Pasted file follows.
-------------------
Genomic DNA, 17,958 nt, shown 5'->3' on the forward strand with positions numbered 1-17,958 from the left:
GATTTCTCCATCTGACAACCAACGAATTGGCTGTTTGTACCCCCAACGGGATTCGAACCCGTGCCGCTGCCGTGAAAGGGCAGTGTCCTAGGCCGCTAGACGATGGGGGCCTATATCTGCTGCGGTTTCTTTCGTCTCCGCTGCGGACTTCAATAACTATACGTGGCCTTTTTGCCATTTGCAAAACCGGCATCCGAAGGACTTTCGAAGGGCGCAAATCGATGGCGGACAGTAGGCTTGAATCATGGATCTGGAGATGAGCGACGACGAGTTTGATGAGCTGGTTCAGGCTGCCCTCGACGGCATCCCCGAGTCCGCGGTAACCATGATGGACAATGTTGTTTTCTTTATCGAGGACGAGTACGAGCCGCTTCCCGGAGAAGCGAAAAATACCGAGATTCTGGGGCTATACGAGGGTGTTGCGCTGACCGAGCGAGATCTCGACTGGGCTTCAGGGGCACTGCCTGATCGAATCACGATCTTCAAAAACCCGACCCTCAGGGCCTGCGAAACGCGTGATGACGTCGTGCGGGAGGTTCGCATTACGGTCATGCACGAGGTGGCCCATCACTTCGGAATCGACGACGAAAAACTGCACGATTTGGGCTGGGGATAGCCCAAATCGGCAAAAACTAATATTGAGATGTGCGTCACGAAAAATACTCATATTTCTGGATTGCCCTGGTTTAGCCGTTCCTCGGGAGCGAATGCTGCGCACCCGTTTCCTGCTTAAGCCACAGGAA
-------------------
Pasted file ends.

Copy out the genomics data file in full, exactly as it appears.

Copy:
Genomic DNA, 17,958 nt, shown 5'->3' on the forward strand with positions numbered 1-17,958 from the left:
GATTTCTCCATCTGACAACCAACGAATTGGCTGTTTGTACCCCCAACGGGATTCGAACCCGTGCCGCTGCCGTGAAAGGGCAGTGTCCTAGGCCGCTAGACGATGGGGGCCTATATCTGCTGCGGTTTCTTTCGTCTCCGCTGCGGACTTCAATAACTATACGTGGCCTTTTTGCCATTTGCAAAACCGGCATCCGAAGGACTTTCGAAGGGCGCAAATCGATGGCGGACAGTAGGCTTGAATCATGGATCTGGAGATGAGCGACGACGAGTTTGATGAGCTGGTTCAGGCTGCCCTCGACGGCATCCCCGAGTCCGCGGTAACCATGATGGACAATGTTGTTTTCTTTATCGAGGACGAGTACGAGCCGCTTCCCGGAGAAGCGAAAAATACCGAGATTCTGGGGCTATACGAGGGTGTTGCGCTGACCGAGCGAGATCTCGACTGGGCTTCAGGGGCACTGCCTGATCGAATCACGATCTTCAAAAACCCGACCCTCAGGGCCTGCGAAACGCGTGATGACGTCGTGCGGGAGGTTCGCATTACGGTCATGCACGAGGTGGCCCATCACTTCGGAATCGACGACGAAAAACTGCACGATTTGGGCTGGGGATAGCCCAAATCGGCAAAAACTAATATTGAGATGTGCGTCACGAAAAATACTCATATTTCTGGATTGCCCTGGTTTAGCCGTTCCTCGGGAGCGAATGCTGCGCACCCGTTTCCTGCTTAAGCCACAGGAA